And, speaking of Brahms, with whom Rufinatscha was friendly, there can be no dismissing the fact that his (Brahms') symphonies were influenced by Rufinatscha's. The whole feel of the Rufinatscha Fifth, for instance, leads one straight to the Brahms First.

So, perhaps Rufinatscha is the missing link (I never knew one was missing!) between Beethoven and Brahms. The evidence on this CD is strong enough to make such a connection.

Incidentally, the CD from the Tiroler Landesmuseum is of the highest quality - excellent notes (all in German - no translations) - and absolutely superb sound reproduction. The Capella Istropolitana gives two championship performances under their conductor Edgar Seipenbusch.

All in all - christening these two works by Rufinatscha proved to be one of the most exhilarating and exciting discoveries for me in my years of delving into these sort of things.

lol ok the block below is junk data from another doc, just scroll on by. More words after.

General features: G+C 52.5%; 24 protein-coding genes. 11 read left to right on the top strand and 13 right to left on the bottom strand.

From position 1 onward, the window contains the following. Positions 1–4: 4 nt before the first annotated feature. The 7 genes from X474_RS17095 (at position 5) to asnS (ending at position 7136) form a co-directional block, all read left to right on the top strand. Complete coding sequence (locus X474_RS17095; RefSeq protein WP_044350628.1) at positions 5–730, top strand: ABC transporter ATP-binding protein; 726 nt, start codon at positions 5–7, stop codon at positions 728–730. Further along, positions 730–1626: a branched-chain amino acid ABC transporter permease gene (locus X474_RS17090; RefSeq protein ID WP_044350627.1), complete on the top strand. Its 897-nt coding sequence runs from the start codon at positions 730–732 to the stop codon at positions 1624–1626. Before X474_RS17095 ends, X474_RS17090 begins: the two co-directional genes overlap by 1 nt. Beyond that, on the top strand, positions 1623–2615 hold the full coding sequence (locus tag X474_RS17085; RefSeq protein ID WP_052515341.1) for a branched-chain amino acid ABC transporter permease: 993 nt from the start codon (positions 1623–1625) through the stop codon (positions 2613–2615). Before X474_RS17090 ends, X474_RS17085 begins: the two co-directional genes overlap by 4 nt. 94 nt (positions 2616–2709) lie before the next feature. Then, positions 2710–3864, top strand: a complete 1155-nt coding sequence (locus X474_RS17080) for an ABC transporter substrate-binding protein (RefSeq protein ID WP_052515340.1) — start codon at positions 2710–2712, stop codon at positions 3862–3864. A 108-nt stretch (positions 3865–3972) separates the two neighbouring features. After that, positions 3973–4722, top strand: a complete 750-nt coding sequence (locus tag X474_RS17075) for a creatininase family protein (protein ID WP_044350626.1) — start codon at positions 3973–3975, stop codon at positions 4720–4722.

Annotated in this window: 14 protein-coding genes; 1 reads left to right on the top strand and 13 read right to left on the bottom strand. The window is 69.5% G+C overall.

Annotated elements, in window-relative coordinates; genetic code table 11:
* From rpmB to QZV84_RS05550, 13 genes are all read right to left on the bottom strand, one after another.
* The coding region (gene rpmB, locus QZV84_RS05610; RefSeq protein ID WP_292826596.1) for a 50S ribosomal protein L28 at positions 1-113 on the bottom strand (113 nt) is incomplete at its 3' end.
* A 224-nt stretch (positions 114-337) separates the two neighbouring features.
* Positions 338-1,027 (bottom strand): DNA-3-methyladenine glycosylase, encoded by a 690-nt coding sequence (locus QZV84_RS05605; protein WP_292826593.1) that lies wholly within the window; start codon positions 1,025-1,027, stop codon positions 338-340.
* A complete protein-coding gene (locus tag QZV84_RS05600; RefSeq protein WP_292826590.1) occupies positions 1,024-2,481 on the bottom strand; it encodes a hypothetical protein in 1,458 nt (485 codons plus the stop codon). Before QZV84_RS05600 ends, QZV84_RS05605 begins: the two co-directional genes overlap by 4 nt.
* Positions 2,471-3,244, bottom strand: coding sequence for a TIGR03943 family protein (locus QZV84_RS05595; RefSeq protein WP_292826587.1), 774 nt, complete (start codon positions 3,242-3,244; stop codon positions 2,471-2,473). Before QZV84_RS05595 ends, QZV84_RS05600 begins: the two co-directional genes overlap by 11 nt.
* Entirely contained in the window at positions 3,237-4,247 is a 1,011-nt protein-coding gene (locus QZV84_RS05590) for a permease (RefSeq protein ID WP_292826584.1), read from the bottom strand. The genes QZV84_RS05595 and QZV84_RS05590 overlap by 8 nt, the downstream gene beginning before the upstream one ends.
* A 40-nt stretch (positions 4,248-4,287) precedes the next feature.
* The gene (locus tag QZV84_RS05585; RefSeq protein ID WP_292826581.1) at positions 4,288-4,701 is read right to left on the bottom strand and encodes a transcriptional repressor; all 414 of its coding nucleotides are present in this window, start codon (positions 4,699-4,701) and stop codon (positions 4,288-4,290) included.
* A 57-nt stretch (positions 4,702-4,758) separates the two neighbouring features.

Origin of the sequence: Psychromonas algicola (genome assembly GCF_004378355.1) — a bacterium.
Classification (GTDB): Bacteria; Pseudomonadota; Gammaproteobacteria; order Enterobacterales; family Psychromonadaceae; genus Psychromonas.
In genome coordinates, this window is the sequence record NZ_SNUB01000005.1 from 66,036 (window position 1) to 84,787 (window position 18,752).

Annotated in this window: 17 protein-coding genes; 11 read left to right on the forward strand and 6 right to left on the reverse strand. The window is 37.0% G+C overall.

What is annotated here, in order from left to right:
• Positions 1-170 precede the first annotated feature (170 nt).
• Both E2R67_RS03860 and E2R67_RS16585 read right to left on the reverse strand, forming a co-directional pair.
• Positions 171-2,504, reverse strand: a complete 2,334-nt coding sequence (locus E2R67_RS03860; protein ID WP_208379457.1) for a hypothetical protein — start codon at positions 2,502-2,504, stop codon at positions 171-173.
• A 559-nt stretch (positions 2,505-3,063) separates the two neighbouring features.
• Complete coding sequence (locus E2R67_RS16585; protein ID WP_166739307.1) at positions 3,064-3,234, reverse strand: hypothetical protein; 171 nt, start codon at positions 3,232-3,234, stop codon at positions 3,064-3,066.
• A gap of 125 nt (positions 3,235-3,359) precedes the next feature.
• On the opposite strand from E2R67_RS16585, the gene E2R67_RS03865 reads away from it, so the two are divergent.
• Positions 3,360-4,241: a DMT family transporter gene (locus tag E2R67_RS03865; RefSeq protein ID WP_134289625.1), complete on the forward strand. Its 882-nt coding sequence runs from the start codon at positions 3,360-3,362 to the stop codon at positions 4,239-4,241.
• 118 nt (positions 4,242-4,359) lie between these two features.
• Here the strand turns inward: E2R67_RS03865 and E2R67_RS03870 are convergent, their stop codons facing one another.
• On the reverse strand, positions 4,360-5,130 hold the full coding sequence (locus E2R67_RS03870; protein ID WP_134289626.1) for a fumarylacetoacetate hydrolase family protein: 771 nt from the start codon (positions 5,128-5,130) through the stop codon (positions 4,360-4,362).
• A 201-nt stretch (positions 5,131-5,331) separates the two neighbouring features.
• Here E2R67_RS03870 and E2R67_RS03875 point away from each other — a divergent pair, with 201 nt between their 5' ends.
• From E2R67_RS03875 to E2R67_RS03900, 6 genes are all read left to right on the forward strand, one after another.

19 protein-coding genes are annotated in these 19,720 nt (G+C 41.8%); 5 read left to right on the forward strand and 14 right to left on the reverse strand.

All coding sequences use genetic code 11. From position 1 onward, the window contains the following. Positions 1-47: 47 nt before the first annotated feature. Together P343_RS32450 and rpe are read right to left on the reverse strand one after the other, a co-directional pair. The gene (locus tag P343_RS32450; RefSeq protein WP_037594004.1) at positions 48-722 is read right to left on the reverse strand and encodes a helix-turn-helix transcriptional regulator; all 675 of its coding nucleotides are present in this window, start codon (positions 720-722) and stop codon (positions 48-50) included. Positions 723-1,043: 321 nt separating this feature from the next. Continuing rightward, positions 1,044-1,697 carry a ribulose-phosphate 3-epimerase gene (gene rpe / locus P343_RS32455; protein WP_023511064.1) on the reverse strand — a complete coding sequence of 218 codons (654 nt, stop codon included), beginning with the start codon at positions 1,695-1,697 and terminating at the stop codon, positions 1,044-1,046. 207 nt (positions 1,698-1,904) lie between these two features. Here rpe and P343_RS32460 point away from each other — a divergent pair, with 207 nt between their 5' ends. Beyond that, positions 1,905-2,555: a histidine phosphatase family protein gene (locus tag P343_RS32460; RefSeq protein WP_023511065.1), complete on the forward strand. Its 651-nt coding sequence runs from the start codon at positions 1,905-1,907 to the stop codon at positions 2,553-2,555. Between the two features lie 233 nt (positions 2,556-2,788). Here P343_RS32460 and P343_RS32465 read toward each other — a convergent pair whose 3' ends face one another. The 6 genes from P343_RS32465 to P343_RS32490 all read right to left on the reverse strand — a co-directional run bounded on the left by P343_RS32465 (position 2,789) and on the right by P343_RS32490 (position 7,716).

And, I understand that the Sixth Symphony, which exists on CD only in a piano version will be recorded sometime later this year or early next.

Bösendorfer
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Post by Bösendorfer » Sat Nov 17, 2007 1:22 pm

Thanks a lot for your detailed comments, Febnyc! Sounds tantalizing!

Florian

Febnyc
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Post by Febnyc » Sat Nov 17, 2007 2:21 pm

Florian - you're welcome. I hope you'll have the chance to hear these symphonies.

Frank

Febnyc
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Post by Febnyc » Fri Mar 07, 2008 8:19 pm

For those who are interested in this composer - the Tiroler Landesmuseum now has recorded and is offering for sale Rufinatscha's Second and Sixth symphonies.

I have read the reviews of the Sixth - from the very astute and informed people on the Joachim Raff discussion site. I invite you to read the last few pages of the following thread:

http://www.raff.org/forums/?board=unsun ... 50;start=0

And from an in-person luncheon today with a friend whose musical opinions I value highly - the Sixth is in the mode of the Schubert Ninth, and perhaps just a notch below this "great" work. Rufinatscha truly is a composer of masterworks - the only problem is that hardly anyone knows it!

I'll post my own impressions once I've had a chance to listen to the CDs.